Posted: April 22nd, 2016 | Author: Staff Writer | Filed under: How to File a Worker's Compensation Claim, Illinois Workers Compensation Attorney | Tags: Chicago workers compensation lawyer, filing a claim, Illinois workers compensation, notifying your employer, reporting, workers compensation, workplace injury | Comments Off
The “fatal four” are responsible for roughly 508 construction worker deaths annually. Falls accounted for 349 deaths in 2014, electrocutions for 74, struck by an object for 73, and being caught in between an object accounted for 12 fatalities, according to the U.S. Occupational Health and Safety Administration. All four of these types of accidents account for thousands more injuries. But, if you are injured on the job, who do you tell? Or, do you even tell anyone? Many employers fail to even mention their work-related injuries for fear of repercussions or because they think they are protecting their employer. After all, it was not their fault, was it?
What you believe about your rights as a worker may, in fact, be entirely wrong. If you were performing your job in a reasonably careful and responsible manner, and you were operating under normal protocol, you are not liable for an injury that happened on the job; your employer is, through workers’ compensation. Workers’ compensation is funded with wages withheld from you, the employee, and you have every right to seek that compensation should you ever need it. In fact, you are potentially putting yourself in harm’s way by not immediately reporting the incident and receiving the proper medical care and financial assistance that you require.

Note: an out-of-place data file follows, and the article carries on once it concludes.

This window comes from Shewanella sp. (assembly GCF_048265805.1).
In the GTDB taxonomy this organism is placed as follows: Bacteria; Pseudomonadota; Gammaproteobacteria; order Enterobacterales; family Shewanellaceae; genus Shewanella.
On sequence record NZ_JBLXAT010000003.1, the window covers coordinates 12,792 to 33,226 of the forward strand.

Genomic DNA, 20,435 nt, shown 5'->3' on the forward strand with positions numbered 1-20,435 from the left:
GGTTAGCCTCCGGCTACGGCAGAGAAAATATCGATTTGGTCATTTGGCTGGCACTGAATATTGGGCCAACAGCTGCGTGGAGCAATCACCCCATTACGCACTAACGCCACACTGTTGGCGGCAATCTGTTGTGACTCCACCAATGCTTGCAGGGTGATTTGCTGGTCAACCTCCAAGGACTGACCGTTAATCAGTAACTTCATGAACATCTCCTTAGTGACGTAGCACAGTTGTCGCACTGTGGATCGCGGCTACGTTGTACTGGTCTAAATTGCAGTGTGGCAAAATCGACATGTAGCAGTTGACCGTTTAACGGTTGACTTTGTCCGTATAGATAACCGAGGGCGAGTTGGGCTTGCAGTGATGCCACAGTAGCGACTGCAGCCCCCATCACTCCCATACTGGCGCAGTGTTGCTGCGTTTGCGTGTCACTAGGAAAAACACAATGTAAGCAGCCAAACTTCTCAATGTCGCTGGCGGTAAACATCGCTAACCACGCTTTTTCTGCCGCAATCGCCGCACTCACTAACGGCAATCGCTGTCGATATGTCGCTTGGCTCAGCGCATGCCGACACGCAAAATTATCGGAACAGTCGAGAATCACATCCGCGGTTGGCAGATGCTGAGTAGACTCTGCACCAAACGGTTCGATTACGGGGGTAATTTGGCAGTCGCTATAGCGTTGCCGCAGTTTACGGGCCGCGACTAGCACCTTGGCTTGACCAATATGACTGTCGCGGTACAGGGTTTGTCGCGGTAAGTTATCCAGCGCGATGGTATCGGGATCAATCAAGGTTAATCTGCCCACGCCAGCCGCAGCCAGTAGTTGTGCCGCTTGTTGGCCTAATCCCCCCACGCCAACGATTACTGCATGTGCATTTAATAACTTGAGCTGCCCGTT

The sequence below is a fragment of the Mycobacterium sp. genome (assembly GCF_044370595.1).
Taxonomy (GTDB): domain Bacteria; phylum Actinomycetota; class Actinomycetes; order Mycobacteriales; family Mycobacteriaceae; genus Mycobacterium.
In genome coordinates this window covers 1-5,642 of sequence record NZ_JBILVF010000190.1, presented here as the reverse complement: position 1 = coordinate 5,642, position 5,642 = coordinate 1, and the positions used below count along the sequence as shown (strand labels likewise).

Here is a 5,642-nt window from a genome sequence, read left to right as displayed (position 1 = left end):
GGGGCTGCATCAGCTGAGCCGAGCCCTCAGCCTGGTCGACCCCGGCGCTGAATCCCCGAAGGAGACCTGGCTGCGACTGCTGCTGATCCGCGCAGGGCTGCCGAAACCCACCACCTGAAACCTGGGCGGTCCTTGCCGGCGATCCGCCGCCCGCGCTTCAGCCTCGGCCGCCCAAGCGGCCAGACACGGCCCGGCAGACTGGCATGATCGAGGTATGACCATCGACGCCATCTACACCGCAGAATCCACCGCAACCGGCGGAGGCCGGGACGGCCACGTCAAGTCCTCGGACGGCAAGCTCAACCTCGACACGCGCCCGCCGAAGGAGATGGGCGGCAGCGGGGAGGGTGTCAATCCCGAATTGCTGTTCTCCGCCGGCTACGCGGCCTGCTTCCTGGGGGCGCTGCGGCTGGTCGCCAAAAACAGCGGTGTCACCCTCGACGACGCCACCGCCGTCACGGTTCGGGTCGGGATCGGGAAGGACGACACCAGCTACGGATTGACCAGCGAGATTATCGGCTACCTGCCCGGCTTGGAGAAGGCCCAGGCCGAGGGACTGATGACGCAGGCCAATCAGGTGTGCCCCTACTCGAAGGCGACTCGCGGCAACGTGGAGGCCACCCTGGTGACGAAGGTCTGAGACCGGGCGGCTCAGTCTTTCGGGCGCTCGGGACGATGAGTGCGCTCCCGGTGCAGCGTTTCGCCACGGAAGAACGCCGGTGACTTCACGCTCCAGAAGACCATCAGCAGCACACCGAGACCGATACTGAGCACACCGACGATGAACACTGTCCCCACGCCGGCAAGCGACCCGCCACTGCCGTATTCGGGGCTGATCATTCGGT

Immediately Reporting the Injury Shows That an Injury Actually Occurred
In the State of Illinois, you have up to 45 day s from the date of the injury to provide notice to your employer. However, this does not mean that you should wait and see how the situation unfolds. It is true that often an injury will heal on its own or within a short timeframe. Many other serious injuries only grow worse with time, which can eat away at your savings and cause you to miss additional work, especially if you never received the proper medical care in the first place. By immediately reporting the incident, your employer or your employer’s insurance provider will have a more difficult time claiming that the injury was non-existent, that it happened away from your place of work, or that you were being unduly negligent (such as intoxicated) at the time of the accident.
Get Medical Help Quickly
Seeking medical attention by a reputable doctor also helps strengthen your case that the injury was in fact substantial. Early medical intervention will also greatly speed up your recovery process and help mitigate future medical complications that go along with a severe injury, such as chronic aches, pains, and loss of range of motion. Recovering from a bad injury is difficult enough, as is receiving the amount of workers’ compensation that you deserve, even if everything goes in your favor and you report the incident in a timely manner. Employers and insurance providers may drag their feet, deny you compensation, or offer an unrealistic amount without the help of an experienced workers’ compensation attorney at your side.
Pursuing the workers’ compensation benefits you are due is a process that you do not want to encounter alone. If you were injured on the job, contact an experienced Chicago workers’ compensation attorney atthe Law Offices of Francis J. Discipio today at 630-574-2288.